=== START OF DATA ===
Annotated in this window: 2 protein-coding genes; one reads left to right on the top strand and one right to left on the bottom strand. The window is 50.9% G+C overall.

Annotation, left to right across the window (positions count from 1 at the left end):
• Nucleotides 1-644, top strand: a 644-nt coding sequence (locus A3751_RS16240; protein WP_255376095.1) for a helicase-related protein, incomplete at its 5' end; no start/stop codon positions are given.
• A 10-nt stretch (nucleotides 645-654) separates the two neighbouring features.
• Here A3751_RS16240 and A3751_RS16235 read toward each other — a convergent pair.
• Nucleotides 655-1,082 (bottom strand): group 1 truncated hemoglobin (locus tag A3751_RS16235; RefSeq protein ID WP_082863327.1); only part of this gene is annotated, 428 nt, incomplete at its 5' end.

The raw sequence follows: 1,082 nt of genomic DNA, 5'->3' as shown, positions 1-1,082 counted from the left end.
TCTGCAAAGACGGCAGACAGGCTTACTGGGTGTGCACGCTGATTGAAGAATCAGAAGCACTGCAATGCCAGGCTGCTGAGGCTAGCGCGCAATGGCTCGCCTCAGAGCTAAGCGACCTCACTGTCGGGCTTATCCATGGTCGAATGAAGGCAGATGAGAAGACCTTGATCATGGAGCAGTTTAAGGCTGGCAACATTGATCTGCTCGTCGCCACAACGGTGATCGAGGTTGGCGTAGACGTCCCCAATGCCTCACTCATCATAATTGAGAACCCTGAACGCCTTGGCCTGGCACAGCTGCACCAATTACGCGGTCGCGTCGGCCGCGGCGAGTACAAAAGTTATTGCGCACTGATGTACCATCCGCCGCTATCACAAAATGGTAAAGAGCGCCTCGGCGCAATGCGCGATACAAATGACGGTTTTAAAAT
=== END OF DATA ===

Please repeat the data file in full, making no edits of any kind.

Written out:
Annotated in this window: 2 protein-coding genes; one reads left to right on the top strand and one right to left on the bottom strand. The window is 50.9% G+C overall.

Annotation, left to right across the window (positions count from 1 at the left end):
• Nucleotides 1-644, top strand: a 644-nt coding sequence (locus A3751_RS16240; protein WP_255376095.1) for a helicase-related protein, incomplete at its 5' end; no start/stop codon positions are given.
• A 10-nt stretch (nucleotides 645-654) separates the two neighbouring features.
• Here A3751_RS16240 and A3751_RS16235 read toward each other — a convergent pair.
• Nucleotides 655-1,082 (bottom strand): group 1 truncated hemoglobin (locus tag A3751_RS16235; RefSeq protein ID WP_082863327.1); only part of this gene is annotated, 428 nt, incomplete at its 5' end.

The raw sequence follows: 1,082 nt of genomic DNA, 5'->3' as shown, positions 1-1,082 counted from the left end.
TCTGCAAAGACGGCAGACAGGCTTACTGGGTGTGCACGCTGATTGAAGAATCAGAAGCACTGCAATGCCAGGCTGCTGAGGCTAGCGCGCAATGGCTCGCCTCAGAGCTAAGCGACCTCACTGTCGGGCTTATCCATGGTCGAATGAAGGCAGATGAGAAGACCTTGATCATGGAGCAGTTTAAGGCTGGCAACATTGATCTGCTCGTCGCCACAACGGTGATCGAGGTTGGCGTAGACGTCCCCAATGCCTCACTCATCATAATTGAGAACCCTGAACGCCTTGGCCTGGCACAGCTGCACCAATTACGCGGTCGCGTCGGCCGCGGCGAGTACAAAAGTTATTGCGCACTGATGTACCATCCGCCGCTATCACAAAATGGTAAAGAGCGCCTCGGCGCAATGCGCGATACAAATGACGGTTTTAAAAT